Meet ASG presidential candidates Jason Hegelmeyer and Donovan Cusick


Courtesy of Jason Hegelmeyer

Jason Hegelmeyer and Donovan Cusick. The pair have won the 2022 ASG presidential election.

Joanna Hou, Assistant Campus Editor

Weinberg junior Jason Hegelmeyer and SESP sophomore Donovan Cusick are running for Associated Student Government president and vice president, respectively, in the upcoming election. 

The two worked on the Election Commission together last year. Hegelmeyer is the current chair of ASG’s Campus Life Committee and has served as a For Members Only senator. Cusick is ASG’s chief of staff and has also served as a SESP senator and an Election Commission chair. 

“We have a pretty strong blend of different experiences, backgrounds, ideas and knowledge bases (from) the people that we know and different communities,” Cusick said. ”All of those things really helped us reach pretty broadly. That will really be a strong point for us.”

Both will participate in a presidential debate from 7:45 to 8:30 p.m. Tuesday, which will be livestreamed on The Daily’s social media pages. The official voting period is from 7 p.m. Thursday to 7 p.m. Saturday. 

The slate’s platform prioritizes representing marginalized students, improving Northwestern’s COVID-19 response and ensuring student voices are heard throughout the University’s presidential transition. 

“We’re the most experienced, we have the most direct impact, we incorporate a bunch of different communities’ identities between the two of us,” Hegelmeyer said. “We ultimately want and know what’s best through our experience in ASG to make change.” 

Listening to and prioritizing marginalized voices

According to the slate’s platform overview, NU’s predominately white and wealthy student body means student leaders must work to uplift marginalized student groups.

“It can be hard to find a voice and a community as a student with a marginalized identity,” Cusick said. “One of the biggest issues the University has is the ways in which it listens to, represents and prioritizes certain student groups … (it) really (should) be held accountable for the way it treats students on a daily basis.”

The candidates said they are looking to expand resources for first-generation and/or low-income students by expanding programs like Books for Cats, demanding transparency from the financial aid office and student enrichment services and providing free CTA U-Passes. Their platform also includes creating a permanent Middle East and North African affinity space on campus and supporting NU Community Not Cops.

Additionally, they plan to re-examine the University’s demonstration policy and provide protected spaces on campus for students to advocate for issues. The two also aim to remove language in the policy that includes mentions of University Police and the Evanston Police Department.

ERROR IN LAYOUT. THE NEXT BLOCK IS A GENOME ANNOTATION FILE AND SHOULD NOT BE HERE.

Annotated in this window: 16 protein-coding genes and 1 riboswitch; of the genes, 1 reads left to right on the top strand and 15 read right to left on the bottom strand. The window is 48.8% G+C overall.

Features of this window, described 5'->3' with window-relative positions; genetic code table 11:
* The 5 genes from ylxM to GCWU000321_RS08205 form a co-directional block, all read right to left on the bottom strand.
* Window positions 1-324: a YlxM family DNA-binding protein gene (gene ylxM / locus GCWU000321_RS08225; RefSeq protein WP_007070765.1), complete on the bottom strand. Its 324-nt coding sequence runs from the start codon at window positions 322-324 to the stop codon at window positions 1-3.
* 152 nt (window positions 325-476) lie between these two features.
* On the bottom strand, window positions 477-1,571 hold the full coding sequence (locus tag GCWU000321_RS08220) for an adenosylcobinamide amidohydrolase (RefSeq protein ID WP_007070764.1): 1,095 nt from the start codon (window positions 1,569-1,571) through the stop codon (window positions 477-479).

“We want to change demonstration policy to support student groups on campus,” Hegelmeyer said. “We think student protests are a valuable part of Northwestern’s culture, and advocating for issues worldwide and domestically is something that all student groups should be able to do.” 

Addressing COVID-19 concerns 

The two also aim to address “inconsistent” University COVID-19 protocol, inadequate conditions in isolation housing and limited access to personal protective equipment. Both recognize the continued state of the pandemic, which they said has informed their policies surrounding NU’s response. 

“We want to continually advocate for Northwestern to give students PPE protection,” Hegelmeyer said. “I know there’s been a nationwide shortage of testing and N-95 masks, and we want Northwestern to continue to provide for that if students are going to be on campus.”

The candidates have also incorporated improved quarantine housing conditions into their goals after listening to complaints about food in 1835 Hinman Ave.

Academic accessibility for those with COVID-19 is also a top concern for them. University policy on immunocompromised and COVID-19 positive-related absences has been inconsistent, the two said. 

“We believe that it is necessary that COVID-positive students should be able to watch recorded lectures if possible, have their absences be excused and be able to make up in-person exams once returned from quarantine,” they wrote on their platform. 

Holding administration accountable through the presidential transition 

As University President Morton Schapiro prepares to depart from office on Aug. 31, Hegelmeyer said he wants to ensure incoming President Rebecca Blank listens to student demands throughout the transition period. 

“We don’t want (the transition period) to be used as an excuse to put aside meetings with important student groups on campus because student groups on campus are still pressing demands,” Hegelmeyer said. “Even though Becky may be resettling, (we want to) facilitate dialogue and conversation about important issues on campus.” 

The two want to serve as communicators between the student body and Blank to build relationships with her as soon as possible, Cusick said. He added his time as chief of staff exposed him to many meetings with administrators. 

“It’s really important that ASG, but also the University as a whole, act in ways that represent the student body with some moral reasonability and accountability,” Cusick said. “This year, more than ever, continuity in student leadership is super important.” 

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Twitter: @joannah_11

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